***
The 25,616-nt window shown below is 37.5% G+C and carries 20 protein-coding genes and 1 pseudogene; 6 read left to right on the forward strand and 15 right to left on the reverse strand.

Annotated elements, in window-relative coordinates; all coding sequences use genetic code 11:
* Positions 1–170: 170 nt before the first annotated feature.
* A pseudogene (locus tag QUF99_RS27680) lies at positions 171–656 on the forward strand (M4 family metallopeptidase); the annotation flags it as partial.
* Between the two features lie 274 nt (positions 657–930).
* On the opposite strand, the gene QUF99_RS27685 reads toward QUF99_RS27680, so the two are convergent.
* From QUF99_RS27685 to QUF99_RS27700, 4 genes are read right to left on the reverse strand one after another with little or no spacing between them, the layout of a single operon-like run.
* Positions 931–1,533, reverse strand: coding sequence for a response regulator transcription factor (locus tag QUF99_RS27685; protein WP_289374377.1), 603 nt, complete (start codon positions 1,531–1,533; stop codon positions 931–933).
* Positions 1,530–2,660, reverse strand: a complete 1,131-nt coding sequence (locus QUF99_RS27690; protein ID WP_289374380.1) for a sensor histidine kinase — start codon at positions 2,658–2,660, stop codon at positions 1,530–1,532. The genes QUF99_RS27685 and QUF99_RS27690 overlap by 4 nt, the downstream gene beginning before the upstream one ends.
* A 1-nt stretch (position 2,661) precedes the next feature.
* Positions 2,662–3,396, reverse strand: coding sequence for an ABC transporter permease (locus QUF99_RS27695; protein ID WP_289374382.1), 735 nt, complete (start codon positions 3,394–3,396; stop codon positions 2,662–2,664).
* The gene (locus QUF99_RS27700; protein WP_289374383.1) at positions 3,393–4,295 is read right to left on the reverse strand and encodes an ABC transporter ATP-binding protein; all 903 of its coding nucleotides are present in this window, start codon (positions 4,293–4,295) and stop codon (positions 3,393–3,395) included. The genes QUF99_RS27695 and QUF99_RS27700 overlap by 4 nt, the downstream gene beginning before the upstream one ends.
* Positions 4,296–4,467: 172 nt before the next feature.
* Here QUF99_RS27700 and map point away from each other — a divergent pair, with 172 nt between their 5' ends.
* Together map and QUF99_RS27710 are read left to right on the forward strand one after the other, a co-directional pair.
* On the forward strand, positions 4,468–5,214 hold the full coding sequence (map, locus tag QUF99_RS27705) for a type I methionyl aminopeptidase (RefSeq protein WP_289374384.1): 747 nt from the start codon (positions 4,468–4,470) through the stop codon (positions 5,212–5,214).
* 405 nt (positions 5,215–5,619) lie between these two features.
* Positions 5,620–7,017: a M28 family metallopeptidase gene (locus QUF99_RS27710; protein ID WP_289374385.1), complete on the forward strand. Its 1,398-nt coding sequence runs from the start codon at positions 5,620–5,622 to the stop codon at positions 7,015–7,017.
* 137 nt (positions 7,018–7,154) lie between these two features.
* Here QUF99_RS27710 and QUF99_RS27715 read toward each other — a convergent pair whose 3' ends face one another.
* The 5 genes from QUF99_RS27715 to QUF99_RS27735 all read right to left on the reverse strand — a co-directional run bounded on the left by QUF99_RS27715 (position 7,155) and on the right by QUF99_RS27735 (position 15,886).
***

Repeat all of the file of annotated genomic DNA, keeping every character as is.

The 25,616-nt window shown below is 37.5% G+C and carries 20 protein-coding genes and 1 pseudogene; 6 read left to right on the forward strand and 15 right to left on the reverse strand.

Annotated elements, in window-relative coordinates; all coding sequences use genetic code 11:
* Positions 1–170: 170 nt before the first annotated feature.
* A pseudogene (locus tag QUF99_RS27680) lies at positions 171–656 on the forward strand (M4 family metallopeptidase); the annotation flags it as partial.
* Between the two features lie 274 nt (positions 657–930).
* On the opposite strand, the gene QUF99_RS27685 reads toward QUF99_RS27680, so the two are convergent.
* From QUF99_RS27685 to QUF99_RS27700, 4 genes are read right to left on the reverse strand one after another with little or no spacing between them, the layout of a single operon-like run.
* Positions 931–1,533, reverse strand: coding sequence for a response regulator transcription factor (locus tag QUF99_RS27685; protein WP_289374377.1), 603 nt, complete (start codon positions 1,531–1,533; stop codon positions 931–933).
* Positions 1,530–2,660, reverse strand: a complete 1,131-nt coding sequence (locus QUF99_RS27690; protein ID WP_289374380.1) for a sensor histidine kinase — start codon at positions 2,658–2,660, stop codon at positions 1,530–1,532. The genes QUF99_RS27685 and QUF99_RS27690 overlap by 4 nt, the downstream gene beginning before the upstream one ends.
* A 1-nt stretch (position 2,661) precedes the next feature.
* Positions 2,662–3,396, reverse strand: coding sequence for an ABC transporter permease (locus QUF99_RS27695; protein ID WP_289374382.1), 735 nt, complete (start codon positions 3,394–3,396; stop codon positions 2,662–2,664).
* The gene (locus QUF99_RS27700; protein WP_289374383.1) at positions 3,393–4,295 is read right to left on the reverse strand and encodes an ABC transporter ATP-binding protein; all 903 of its coding nucleotides are present in this window, start codon (positions 4,293–4,295) and stop codon (positions 3,393–3,395) included. The genes QUF99_RS27695 and QUF99_RS27700 overlap by 4 nt, the downstream gene beginning before the upstream one ends.
* Positions 4,296–4,467: 172 nt before the next feature.
* Here QUF99_RS27700 and map point away from each other — a divergent pair, with 172 nt between their 5' ends.
* Together map and QUF99_RS27710 are read left to right on the forward strand one after the other, a co-directional pair.
* On the forward strand, positions 4,468–5,214 hold the full coding sequence (map, locus tag QUF99_RS27705) for a type I methionyl aminopeptidase (RefSeq protein WP_289374384.1): 747 nt from the start codon (positions 4,468–4,470) through the stop codon (positions 5,212–5,214).
* 405 nt (positions 5,215–5,619) lie between these two features.
* Positions 5,620–7,017: a M28 family metallopeptidase gene (locus QUF99_RS27710; protein ID WP_289374385.1), complete on the forward strand. Its 1,398-nt coding sequence runs from the start codon at positions 5,620–5,622 to the stop codon at positions 7,015–7,017.
* 137 nt (positions 7,018–7,154) lie between these two features.
* Here QUF99_RS27710 and QUF99_RS27715 read toward each other — a convergent pair whose 3' ends face one another.
* The 5 genes from QUF99_RS27715 to QUF99_RS27735 all read right to left on the reverse strand — a co-directional run bounded on the left by QUF99_RS27715 (position 7,155) and on the right by QUF99_RS27735 (position 15,886).